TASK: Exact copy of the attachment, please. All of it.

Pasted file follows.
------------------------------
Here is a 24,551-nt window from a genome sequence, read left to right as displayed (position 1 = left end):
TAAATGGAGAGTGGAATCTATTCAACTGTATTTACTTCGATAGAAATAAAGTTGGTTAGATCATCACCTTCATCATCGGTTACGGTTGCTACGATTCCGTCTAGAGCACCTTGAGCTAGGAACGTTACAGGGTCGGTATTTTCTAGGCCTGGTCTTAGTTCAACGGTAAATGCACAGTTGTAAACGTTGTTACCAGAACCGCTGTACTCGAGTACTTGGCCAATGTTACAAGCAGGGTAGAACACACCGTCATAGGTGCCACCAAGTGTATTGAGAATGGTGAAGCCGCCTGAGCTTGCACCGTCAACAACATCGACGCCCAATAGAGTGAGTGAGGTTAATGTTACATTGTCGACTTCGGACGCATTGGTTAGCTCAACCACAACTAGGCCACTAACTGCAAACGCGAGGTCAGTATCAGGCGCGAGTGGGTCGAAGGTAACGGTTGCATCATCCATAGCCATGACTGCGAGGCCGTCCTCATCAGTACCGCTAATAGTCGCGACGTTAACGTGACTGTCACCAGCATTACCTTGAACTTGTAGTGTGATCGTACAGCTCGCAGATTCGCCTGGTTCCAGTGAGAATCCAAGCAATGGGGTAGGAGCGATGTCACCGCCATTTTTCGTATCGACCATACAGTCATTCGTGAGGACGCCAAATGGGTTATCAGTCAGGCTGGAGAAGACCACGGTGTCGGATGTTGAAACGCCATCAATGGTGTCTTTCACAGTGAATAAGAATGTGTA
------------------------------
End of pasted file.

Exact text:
Here is a 24,551-nt window from a genome sequence, read left to right as displayed (position 1 = left end):
TAAATGGAGAGTGGAATCTATTCAACTGTATTTACTTCGATAGAAATAAAGTTGGTTAGATCATCACCTTCATCATCGGTTACGGTTGCTACGATTCCGTCTAGAGCACCTTGAGCTAGGAACGTTACAGGGTCGGTATTTTCTAGGCCTGGTCTTAGTTCAACGGTAAATGCACAGTTGTAAACGTTGTTACCAGAACCGCTGTACTCGAGTACTTGGCCAATGTTACAAGCAGGGTAGAACACACCGTCATAGGTGCCACCAAGTGTATTGAGAATGGTGAAGCCGCCTGAGCTTGCACCGTCAACAACATCGACGCCCAATAGAGTGAGTGAGGTTAATGTTACATTGTCGACTTCGGACGCATTGGTTAGCTCAACCACAACTAGGCCACTAACTGCAAACGCGAGGTCAGTATCAGGCGCGAGTGGGTCGAAGGTAACGGTTGCATCATCCATAGCCATGACTGCGAGGCCGTCCTCATCAGTACCGCTAATAGTCGCGACGTTAACGTGACTGTCACCAGCATTACCTTGAACTTGTAGTGTGATCGTACAGCTCGCAGATTCGCCTGGTTCCAGTGAGAATCCAAGCAATGGGGTAGGAGCGATGTCACCGCCATTTTTCGTATCGACCATACAGTCATTCGTGAGGACGCCAAATGGGTTATCAGTCAGGCTGGAGAAGACCACGGTGTCGGATGTTGAAACGCCATCAATGGTGTCTTTCACAGTGAATAAGAATGTGTA